Named after the beautiful Italian city of Florence (the birthplace of Rivans’ grandmother), the print gently recalls the Renaissance - the Golden Age of figurative art and the wellspring of aesthetic beauty. 

Eve by Maria Rivans


Eve depicts Austrian-American actress and inventor Hedy Lamarr, her deep hazel eyes and dusky pink lips picked out from the vintage greyscale photograph. Symbolising the birth of life and the beginning of time, and inspired by Bosch’s ‘The Garden of Earthly Delights’, Eve’s headdress evokes the Garden of Eden - this paradise we call Planet Earth - and the wondrous beauty contained by Mother Nature. Feathers and vintage watch fobs create an off-the-shoulder collar, symbolising time as human construct and our need to fly free from strictures. Journeying up through Eve’s headdress, Rivans represents the evolutionary timeline, moving from beasts to beings, to illustrate our intensely connective relationship with the natural world. 

James Jean by Maria Rivans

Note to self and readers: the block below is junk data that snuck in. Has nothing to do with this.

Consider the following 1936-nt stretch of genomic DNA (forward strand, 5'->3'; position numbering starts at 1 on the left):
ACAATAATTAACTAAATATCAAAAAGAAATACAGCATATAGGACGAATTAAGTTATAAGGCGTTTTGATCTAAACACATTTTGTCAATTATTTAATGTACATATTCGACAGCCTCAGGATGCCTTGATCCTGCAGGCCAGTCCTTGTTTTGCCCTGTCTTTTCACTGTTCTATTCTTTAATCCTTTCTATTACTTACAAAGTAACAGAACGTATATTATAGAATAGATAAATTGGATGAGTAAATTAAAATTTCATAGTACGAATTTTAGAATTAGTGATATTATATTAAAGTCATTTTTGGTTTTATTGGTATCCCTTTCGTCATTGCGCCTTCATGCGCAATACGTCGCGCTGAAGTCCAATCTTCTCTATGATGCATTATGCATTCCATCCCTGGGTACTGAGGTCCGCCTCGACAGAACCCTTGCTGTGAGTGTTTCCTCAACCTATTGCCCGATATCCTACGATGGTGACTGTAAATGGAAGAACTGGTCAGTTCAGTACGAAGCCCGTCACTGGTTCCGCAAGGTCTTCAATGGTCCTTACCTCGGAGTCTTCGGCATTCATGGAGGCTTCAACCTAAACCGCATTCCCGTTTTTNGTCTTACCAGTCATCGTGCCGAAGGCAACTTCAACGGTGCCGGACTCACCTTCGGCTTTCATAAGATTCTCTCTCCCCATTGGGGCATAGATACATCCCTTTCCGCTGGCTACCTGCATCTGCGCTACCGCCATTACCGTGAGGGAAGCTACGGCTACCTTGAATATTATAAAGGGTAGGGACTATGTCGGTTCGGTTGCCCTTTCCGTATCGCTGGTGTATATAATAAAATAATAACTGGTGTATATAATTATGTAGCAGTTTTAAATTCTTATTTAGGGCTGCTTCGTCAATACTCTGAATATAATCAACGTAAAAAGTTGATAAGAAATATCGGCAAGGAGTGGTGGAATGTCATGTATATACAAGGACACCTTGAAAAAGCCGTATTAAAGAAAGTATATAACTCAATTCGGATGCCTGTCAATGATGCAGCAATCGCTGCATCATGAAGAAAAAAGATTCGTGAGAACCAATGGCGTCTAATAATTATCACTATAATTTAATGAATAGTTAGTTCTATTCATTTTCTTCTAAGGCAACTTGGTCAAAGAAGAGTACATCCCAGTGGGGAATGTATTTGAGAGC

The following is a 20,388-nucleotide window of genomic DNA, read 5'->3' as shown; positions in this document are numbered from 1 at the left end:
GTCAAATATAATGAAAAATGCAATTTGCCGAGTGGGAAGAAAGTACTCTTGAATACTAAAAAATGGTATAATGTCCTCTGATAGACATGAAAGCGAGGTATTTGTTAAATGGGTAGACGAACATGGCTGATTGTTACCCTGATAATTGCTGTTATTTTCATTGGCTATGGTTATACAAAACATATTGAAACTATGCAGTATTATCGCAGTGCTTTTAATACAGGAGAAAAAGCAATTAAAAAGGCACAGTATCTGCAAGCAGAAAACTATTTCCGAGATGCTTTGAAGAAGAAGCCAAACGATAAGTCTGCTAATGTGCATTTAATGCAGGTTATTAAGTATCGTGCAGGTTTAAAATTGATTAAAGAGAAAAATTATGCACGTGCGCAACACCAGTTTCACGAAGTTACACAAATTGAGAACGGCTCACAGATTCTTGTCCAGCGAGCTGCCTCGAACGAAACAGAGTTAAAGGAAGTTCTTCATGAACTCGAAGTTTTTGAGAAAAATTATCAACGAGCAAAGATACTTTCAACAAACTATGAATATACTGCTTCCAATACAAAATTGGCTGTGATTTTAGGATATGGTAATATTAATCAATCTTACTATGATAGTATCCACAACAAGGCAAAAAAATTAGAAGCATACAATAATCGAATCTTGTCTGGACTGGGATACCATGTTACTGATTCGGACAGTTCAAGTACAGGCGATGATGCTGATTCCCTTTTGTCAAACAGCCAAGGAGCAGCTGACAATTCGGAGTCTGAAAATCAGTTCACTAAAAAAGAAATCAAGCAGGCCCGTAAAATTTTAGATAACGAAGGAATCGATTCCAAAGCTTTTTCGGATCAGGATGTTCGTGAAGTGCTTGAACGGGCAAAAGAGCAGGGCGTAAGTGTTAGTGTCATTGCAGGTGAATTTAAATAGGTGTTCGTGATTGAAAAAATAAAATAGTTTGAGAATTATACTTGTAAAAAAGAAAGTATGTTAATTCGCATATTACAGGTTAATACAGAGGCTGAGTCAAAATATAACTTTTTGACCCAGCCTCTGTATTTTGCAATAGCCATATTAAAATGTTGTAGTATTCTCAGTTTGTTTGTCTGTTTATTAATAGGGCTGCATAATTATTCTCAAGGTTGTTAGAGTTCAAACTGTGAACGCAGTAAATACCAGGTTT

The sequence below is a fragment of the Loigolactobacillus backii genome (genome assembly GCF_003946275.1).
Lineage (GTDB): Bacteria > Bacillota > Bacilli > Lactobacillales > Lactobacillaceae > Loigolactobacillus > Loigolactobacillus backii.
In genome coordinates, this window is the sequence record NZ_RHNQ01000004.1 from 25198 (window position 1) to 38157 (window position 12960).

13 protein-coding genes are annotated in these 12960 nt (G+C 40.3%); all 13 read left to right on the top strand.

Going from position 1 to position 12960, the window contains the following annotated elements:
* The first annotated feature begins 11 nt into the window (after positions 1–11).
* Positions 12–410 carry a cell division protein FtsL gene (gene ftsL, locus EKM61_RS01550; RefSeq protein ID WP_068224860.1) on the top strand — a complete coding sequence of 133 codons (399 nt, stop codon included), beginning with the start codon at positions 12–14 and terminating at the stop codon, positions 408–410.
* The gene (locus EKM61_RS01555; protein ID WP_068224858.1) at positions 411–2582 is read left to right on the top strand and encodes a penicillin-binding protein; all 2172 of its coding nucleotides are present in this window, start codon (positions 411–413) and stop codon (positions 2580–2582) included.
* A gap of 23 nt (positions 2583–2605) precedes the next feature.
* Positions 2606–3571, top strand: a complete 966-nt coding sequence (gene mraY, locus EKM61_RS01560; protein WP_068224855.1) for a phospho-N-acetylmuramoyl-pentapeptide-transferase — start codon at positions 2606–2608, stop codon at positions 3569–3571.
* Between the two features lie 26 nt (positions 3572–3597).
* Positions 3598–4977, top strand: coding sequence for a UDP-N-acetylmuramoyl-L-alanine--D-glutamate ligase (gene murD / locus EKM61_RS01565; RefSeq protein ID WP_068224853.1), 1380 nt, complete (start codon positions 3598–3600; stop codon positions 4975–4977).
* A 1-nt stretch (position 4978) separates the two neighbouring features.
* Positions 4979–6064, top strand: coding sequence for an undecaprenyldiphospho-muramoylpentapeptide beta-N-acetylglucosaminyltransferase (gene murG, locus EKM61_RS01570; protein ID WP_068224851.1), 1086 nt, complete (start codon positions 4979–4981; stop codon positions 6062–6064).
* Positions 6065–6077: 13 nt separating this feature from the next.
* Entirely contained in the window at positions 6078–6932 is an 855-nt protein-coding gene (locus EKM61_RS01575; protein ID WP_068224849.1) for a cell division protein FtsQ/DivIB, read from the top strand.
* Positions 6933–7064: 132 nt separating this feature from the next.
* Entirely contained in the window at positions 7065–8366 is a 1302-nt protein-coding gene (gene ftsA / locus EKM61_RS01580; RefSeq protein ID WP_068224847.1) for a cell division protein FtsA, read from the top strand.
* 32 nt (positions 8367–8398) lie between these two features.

James Jean SOLD OUT

Depicts Hollywood stars James Dean and Jean Simmons, their profiles set side by side for a hint of the majestic. Decadent neckpieces are fashioned from a bricolage of feathers and flowers, while the regal pair sport Rivans’s signature headdresses like exotic crowns, each overflowing with flora and fauna and saturated with the technicolour tones of 1950s cinema. The piece is an evocative musing on our relationships, not only with lovers and friends, with fellow humans and with the world, but also with ourselves.

Kicking against gender stereotypes, Rivans reminds us that we are all a delicate balance of masculinity and femininity: Mae West appears, nestled amongst the foliage wearing her famously gender defying man suit, while the bridge of children that connects the headpieces, both draws together the gendered pair and represents the tug-of-war that defines our sense of self. Bold, beautiful, and bursting with vitality, ’James Jean’ is a passionate celebration of our dreams, our differences, and our deepest desires.

Persia by Maria Rivans